Tuesday, June 4, 2019
Optimization of Solvent Extractions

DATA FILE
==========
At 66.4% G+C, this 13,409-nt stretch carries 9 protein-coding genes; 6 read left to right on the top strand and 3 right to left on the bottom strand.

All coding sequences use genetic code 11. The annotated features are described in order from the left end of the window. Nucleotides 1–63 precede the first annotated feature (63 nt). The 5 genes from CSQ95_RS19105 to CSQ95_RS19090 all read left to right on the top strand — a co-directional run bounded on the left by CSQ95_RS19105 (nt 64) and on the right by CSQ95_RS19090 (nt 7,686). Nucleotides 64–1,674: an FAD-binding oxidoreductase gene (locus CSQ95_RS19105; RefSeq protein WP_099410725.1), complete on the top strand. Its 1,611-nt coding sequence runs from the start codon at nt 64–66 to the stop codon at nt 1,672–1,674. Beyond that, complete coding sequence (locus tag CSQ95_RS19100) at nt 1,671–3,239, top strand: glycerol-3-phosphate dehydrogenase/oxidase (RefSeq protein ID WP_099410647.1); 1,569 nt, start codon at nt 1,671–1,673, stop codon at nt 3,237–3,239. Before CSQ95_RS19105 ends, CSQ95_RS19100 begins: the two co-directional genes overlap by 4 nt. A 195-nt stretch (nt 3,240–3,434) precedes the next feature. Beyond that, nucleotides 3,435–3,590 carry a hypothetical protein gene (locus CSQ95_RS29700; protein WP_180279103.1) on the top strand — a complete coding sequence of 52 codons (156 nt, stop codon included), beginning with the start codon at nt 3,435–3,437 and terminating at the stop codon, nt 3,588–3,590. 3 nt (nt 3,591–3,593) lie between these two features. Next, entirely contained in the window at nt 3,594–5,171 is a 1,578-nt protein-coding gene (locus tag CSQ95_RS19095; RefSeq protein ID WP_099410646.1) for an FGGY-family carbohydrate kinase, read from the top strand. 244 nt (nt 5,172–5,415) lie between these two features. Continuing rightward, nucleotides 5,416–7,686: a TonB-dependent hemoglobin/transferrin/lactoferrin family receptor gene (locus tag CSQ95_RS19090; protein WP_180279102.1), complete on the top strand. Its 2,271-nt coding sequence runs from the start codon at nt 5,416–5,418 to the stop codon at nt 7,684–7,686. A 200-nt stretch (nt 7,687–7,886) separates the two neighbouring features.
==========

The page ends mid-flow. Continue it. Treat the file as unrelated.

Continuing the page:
Optimization of Solvent ExtractionsCHAPTER 3METHODOLOGY3.1IntroductionIn this study, the leaves of A. Malanccensis, formulated gaharu teatime bags from Gaharu tea Valley, Gopeng and Kebun Rimau, Tawau were extracted by using solvent ancestry method. The optimization of solvent extractions were determined in this study as well. Chemical physical composition of the lowbred extracts were analyzed by using GC-MS and HPLC. Besides, the obtained c uncouth extracts were evaluated for their antioxidant property.3.2Chemicals and utensilThrough emerge this study, several of chemical and apparatus were used as listed in hold over 3.1 and table 3.2.Table 3.1 Chemical and reagent usedChemical and reagentsBrandManufacturer1,1-diphenyl-2-pycrylhydrazyl (DPPH)Sigma regular army2,4,6-tripyridyl-striazineSigmaUSASodium acetateAcetic erosiveMBGermanyAluminum chloride hexahydrateAscorbic acidSystermMalaysiaEthanolSystermMalaysiaFolin-Ciocalteus reagentSigmaUSAGallic acidHydrochloric acidIron (II ) sulphateSigmaUSAIron (III) ChlorideSystermMalaysiaMethanolMerckGermanyPotassium bromideQuercetinSodium changeSodium carbonate anhydrousSodium hydroxideMerckGermanySodium nitrateHelium gasNovalandMalaysiaNitrogen gasNovalandMalaysiaTable 3.2 Apparatus usedApparatusBrandManufacturerAluminium foilDiamond brandMalaysiaAnalytical balanceMettler-ToledoSwiterlandBeaker c mLSchoot DuranGermanyBeaker 250 mLSchoot DuranGermanyBeaker euchre mLIwakiJapan cone-shaped flask 250 mLIsolabGermanyFilter funnelFrontier Transform Infra-red mass spectrometerPerkin ElmerGermany attack Chromatography-Mass spectrometerPerkin-ElmerGermanyMeasuring cylinderIwakiJapanMicropipetteEppendrofEnglandOvenMemmetUSAParafilm MPechineyUSARotatory evaporatorBuchi LabortechincSwitzerlandRound bottle flask 250 mLFavoritMalaysiaTest tube 15 mLUV-Vis spectrometerPerkin ElmerGermanyVolumetric flaskExeloMalaysiaWater bathCifton NE 5-289EnglandWhatman No. 1 Filter paperBuchi ReiiiSwitzerlandGrinderKikaGermany3.3 Extracti on of the Gaharu Leaves and Formulated Gaharu Tea3.3.1 Raw MaterialThe samples of gaharu leaves and formulated gaharu tea bag were used in this research were obtained from the Kebun Rimau Sdn Bhd, Tawau and Gaharu Tea Valley, Gopeng. Gaharu leaves were dried in the shade for 7 days at roomtemperature (28 2C). After ironicaling, leaves were cut into small pieces. The pieces of dried gaharu leaves and the formulated gaharu tea bag are used for the aqueous extraction and ethanolic extraction.3.3.2Aqueous Extraction of Gaharu Leaves and Formulated Gaharu Tea50g of dried leaves grind and contents of formulated gaharu tea bag were weighed and regularise into ergocalciferolmL beaker, respectively. 250 mL of distilled piss was added into both beaker and boil for 30 minutes. Beakers were wrapped with aluminium foil (Diamond brand) to prevent spilling of mixture and put down exposure.The pooled extracts were filtered by using Whatman No. 1 filterpaper (Buchi Reiii) with 0.45m membrane. The remains were re-extracted under same condition and filtered. The obtained uncut extracts were concentrated at 50C using a rotary evaporator under number one pressure. The concentrated crude extracts from gaharu leaves and formulated gaharu tea bag were collected in air-tight containers and covered by the aluminum foil to prevent the active components in the extracts from decomposing by light. They were stored in refrigerator at 4 C to prevent fungal attacking. every last(predicate) the extractions were carried out in replicates.3.3.3 Ethanolic Extraction of the Gaharu Leaves and FormulatedGaharu Tea10g of dried leaves powder and 6g of the formulated gaharu tea bag were weighed and put into 100 mL beaker, respectively. 50mL ethanol was poured into both beaker. Beakers were sealed with parafilm (Pechiney) and wrapped with aluminum foil (Diamond brand) to prevent spilling of mixture and light exposure, respectively. The pooled extracts were filtered by using Whatman No. 1 filte r paper (Whatman International, England). The remains were re-extracted under same condition and filtered. The obtained crude extracts were concentrated at 40C using a rotary evaporator under low pressure. The concentrated crude extracts from gaharu leaves and formulated gaharu tea bag were collected in air-tight containers and covered by the aluminum foil to prevent the light decomposition of bioactive components in the crude extracts. They were stored in refrigerator at 4 C to avoid fungal attacking. All the extractions were carried out in replicates.3.4 Optimization of the Gaharu Leaves and Formulated Gaharu Tea Extraction3.4.1Ethanol ConcentrationWith the constants 180 minutes and temperature 25OC, samples were extracted with six different concentrations of ethanol starting from 0% to 100% (v/v). The extraction procedures were described in section 3.2.3. The best ethanol concentration which related to the values of bestow phenolic contain (TPC) (mg gallic acid equivalent, GAE /g dry weight, DW) and total flavonoid contain (TFC) (mg quercetin equivalent, QE/g DW) were selected.3.4.2Extraction timeThe samples were extracted with the optimal ethanol concentration which was determined in the section 3.3.1 for 60, 120, 180, 240, 300 minutes by restore the extraction temperature constant at 25oC. The best extraction time which related to the values of total phenolic contain (TPC) (mg gallic acid equivalent, GAE/g dry weight, DW) and total flavonoid contain (TFC) (mg quercetin equivalent, QE/g DW) eres selected.3.4.3TemperatureThe samples were extracted at different temperatures, which were 25, 35, 45, 55, and 65oC with the optimal temperature and extraction time as determined in section 3.3.1 and section 3.3.2. The best extraction temperature which related to the values of total phenolic contain (TPC) (mg gallic acid equivalent, GAE/g dry weight, DW) and total flavonoid contain (TFC) (mg quercetin equivalent, QE/g DW) weres selected.3.5Chemical Characterizati on of Gaharu Leaves and Formulated Gaharu Tea3.5.1Characterization using FT-IR18.104.22.168 Sample PreparationThe method of FT-IR analysis by Khalil et al. (2013) was used with minor qualifyings (Khalil et al., 2013). The formation of transparent pellet (Thin disc) was done by mixing 2mg of crude extract powder with 40mg of potassium bromide (120), a mold was used to compress the mixture under a pressure of 7 tons. The analysis was carried out with the wavelength starting from 4000 to 400 cm-1. About 3 minutes were taken by the spectrum recording. FT-IR software Spectrum version 6.35 (Perkin Elmer) was used to perform the acquisition of the spectra and peak assignment.3.5.2Characterization Using Gas Liquid Chromatography- Mass Spectroscopy (GC-MS)22.214.171.124 Sample PreparationThe method of GC-MS analysis by Khalil et al. (2013) and Soetardjo et al., (2007) were used with the passing of experimental conditions. The crude extract powder was fade out in 60% (v/v) methanol result and filter ed by using membrane filter with 0.45 m pore size. The 0.5 L of samples were injected into a gas chromatograph equipped with Perkin Elmer Clarus 500 mass spectrometer and Elite-5MS column 30m (length) x 0.25 mm (diameter), film thickness 0.25 m. The column temperature was programmed to 50oC for 6 min, with 5oC increase per min to 250oC. The temperature of detector and injector were both maintained at 250 oC. Hellium was used as the carrier gas with a linear velocity of 1 ml/min and the splitting ratio was 101. The mass spectrometer was operated in the electron impact ionization (EI) mode at 70 eV. The constituents of gaharu crude extract powder were identified by comparing their mass spectra with those of NIST02 library data of the GC-MS system. The condition of GC-MS are summarized in Table 3.4.Table 3.4 Condition used for GC-MS analysis.ParametersConditionsGas chromatographyPerkin Elmer Clarus 500 gas chromatographyMass selective detectorPerkin Elmer Clarus 500 mass spectrometerC apillary columnsElite-5MS (30 m (length) x 0.25 mm (diameter) film thickness 0.25 m)Injection people0.5 LCarrier gasHeliuminitial oven temperature50 oCFinal oven temperature260-300 oCInlet temperature250 oCInjectionSplitInjector pressure8.00-9.43 psiInjector temperature80 oCFlow rate1 mL min -1Electron capability70 eVSource temperature180 oCSolvent delay2 minutesData libraryNIST 023.5.2.2 Kovats Retention IndexKovats retention powerfulness is an thinker used in the gas chromatography to convert retention times into system-independent constant. The collected data of GC-MS were processed by using the Kovats retention index (Equation 3.1). The calculated Kovats index was compared with the retention time of n-alkane which were given by the GC-MS manufacture company (Perkin Elmer) based on the same type of column with higher ramp temperature (10oC instead of 5 oC, Appendix A). (Equation 3.1)Where,I = Kovats retention index,n = the number of carbon atoms in the smaller n-alkane,N = t he number of carbon atoms in the larger n-alkane,tr = the retention time.3.6Determination of measure Phenolic Compounds and keep down Flavonoid Compounds in Crude Extracts3.6.1Evaluation of Total Phenolic Compounds in Gaharu Leaves and Formulated Tea Crude ExtractsTotal phenolic content (TPC) of concentrated rude extract of three samples with the different extraction condition were determined by using the Folin-Ciocalten (F-C) assay according to the method described by Tay et al. with a modification (Tay et al., 2014). Concentrated crude extractwas diluted 30 times before use. 15 mL campaign tube was wrapped with aluminum foil and 1 mL of diluted sample was placed into it. Then, 5 mL of Folin-Ciocalten reagent was added into the test tube. After 5 minutes, 4 mL of 7.5% (w/v) sodium carbonate was added. The test tube was jolted to mix the diluted sample and reagents for 5 seconds. Thus, the test tube was allowed to stand in the dark room at room temperature for 30 minutes. The bl ank solution was prepared by replacing 1 mL of samples with 1 mL of deionized water. Absorbance was measured against the blank at 765 nm by using UV-Vis spectrometer (Perkin Elmer).Besides, 1 mM gallic acid stock solution was prepared. 17.012 mg of gallic acid was weighed ad transferred into 100 mL conelike flask. Thus, deionized water was added in until the volume of 100 mL was achieved. The 1 mM gallic acid stock solution was further diluted into 0.1, 0.2, 0.4, 0.6, 0.8 mM gallic acid standard solutions. Total phenolic content was determined and calculated based on gallic acid calibration curve and verbalized as gallic acid equivalents (GAEs) in milligram per g dry weight (mg GAE/ g DW). The TPC test was repeated with the concentrated crude extract with different solvent extraction conditions.3.6.2Evaluation of Total Flavonoid Compounds in Gaharu Leaves and Formulated Tea Crude ExtractsThe total flavonoid content (TFC) of the concentrated crude extract of three samples with dif ferent extraction conditions were determined according to the procedures described by Thoo et al. with slight modifications (Thoo et al., 2010). Concentrated crude extract was diluted for 15 times. Thus, 1 mL of diluted crude extract was mixed with 5 mL of deionized water and 0.3 mL 5% sodium nitrite in a 15 mL aluminum foil-wrapped test tube. After 12 minutes, 0.6 mL 10% aluminum chloride hexahydrate was added into the test tube. In the next 10 minutes, 2 mL of 1M sodium hydroxide solution and 1.1 mL were added to the mixture. Thus, test tube was shaken to mix the diluted sample with the reagents for 10 seconds. A blank was prepared by replacing diluted crude extract with 1 mL of deionized water. The absorbance was measured immediately at 510 nm by using UV-Vis light spectrometer (Perkin Elmer). Besides, the 1 mM quercetin stock solution was prepared as well. 30.22 mg of quercetin was accurately weighed and transferred into 100 mL conical flask. Thus, the deionized water was added into the conical flask until the volume of 100 mL was reached. The 1 mM quercetin stock solution was further diluted to 0.1, 0.2, 0.4, 0.6, 0.8 mM quercetin standard solutions. The total flavonoid content of diluted crude extract was determined and calculated based on quercetin calibration curve and expressed as quecertin equivalents (QEs) in milligram per g dry weight (mg QE/ g DW).). The TFC test was repeated with the concentrated crude extract with different solvent extraction conditions.3.7Determination of Antioxidant Activity3.7.12,2-diphenyl-1-picrylhydrazyl (DPPH) Free RadicalScavenging substantiationThe antioxidant capacity of crude extracts were measured by the DPPH assay based on the method which were carried out by Asadujjamanet al. and Tay et al. with slight modification (Asadujjamanet al., 2013 Tay et al., 2014). The 0.1 mL concentrated crude extract was added with 3.9 mL 0.004% ethanolic DPPH solution in an aluminium-wrapped test tube. A parafilm was immediately used to cover the opening of test tube. Thus, the test tube was allowed to stand in dark room at room temperature for 30 minutes. The absorbance of DPPH solution was determined against a deionized water blank a 517 nm by using the UV-Vis spectrometer (Perkin Elmer Lambda 25). 0.1 mL of the crude extract was replaced by extract solvent in the preparing of negative control. Absorbance measurements of the crude extracts and negative control was carried out in triplicate. The result was expressed as a percentage of DPPH radical scavenging activity.The following formula (Equation 3.2) was used to calculate the DPPH radical scavenging activity of crude extract.1 100%= DPPH radical scavenging activityEquation 3.2Where,As= absorbance of crude extractAc = Absorbance of control3.7.2Ferric Reducing Antioxidant Power (FRAP) AssayThe FRAP assay was carried out according to procedures described by Kamonwannasitet al. with slight modification (Kamonwannasitet al., 2013).The FRAP reagent was made of 0 .01 M TPTZ (2,4,6-tripyridyl-striazine) in 0.04 M HCl, 0.02 M FeCl3, and 0.03M acetate buffer (pH 3.6) in a ratio of 1110(v/v/v). 0.03M acetate buffer (pH3.6) was prepared by mixing 46.3 mL of 0.2M acetic acid and 3.7 mL 0.2 M sodium acetate 0.5 mL together. Thus, the deionized water was added into mixture to chafe up the volume to 100mL. Then, 0.5g of the sample was added to 15 ml of FRAP reagent which was prepared in situ and warmed until 37C before it was being used. The absorbance was measured at 593 nm by using an UV-Vis spectrophotometer (Perkin Elmer) after the solution was incubated for 5 minutes. Besides, 1 mM FeSO4stock solution was prepared as well. 0.278g of FeSO4 were dissolved into 1 L of deionized water. Thus, 1 mM FeSO4stock solution was diluted into 0.1, 0.2, 0.4, 0.6, 0.8 mM FeSO4 standard solution. A standard calibration curve was constructed by using different concentration of FeSO4 solution. The results were expressed as mol Fe2+/mg dry weight of plant material . All measurements were carried out in triplicate and the mean values were calculated.3.8Statistical analysisThe experimental results in this study were calculated and analyzed by using the IBM software (SPSS Statistics version 21). All values were expressed as the mean standard deviation (SD) of triplicate measurements of replicate extraction. Simple correlation was used to determine the relationship between total amount of flavonoids in the crude extracts and their antioxidant capacities.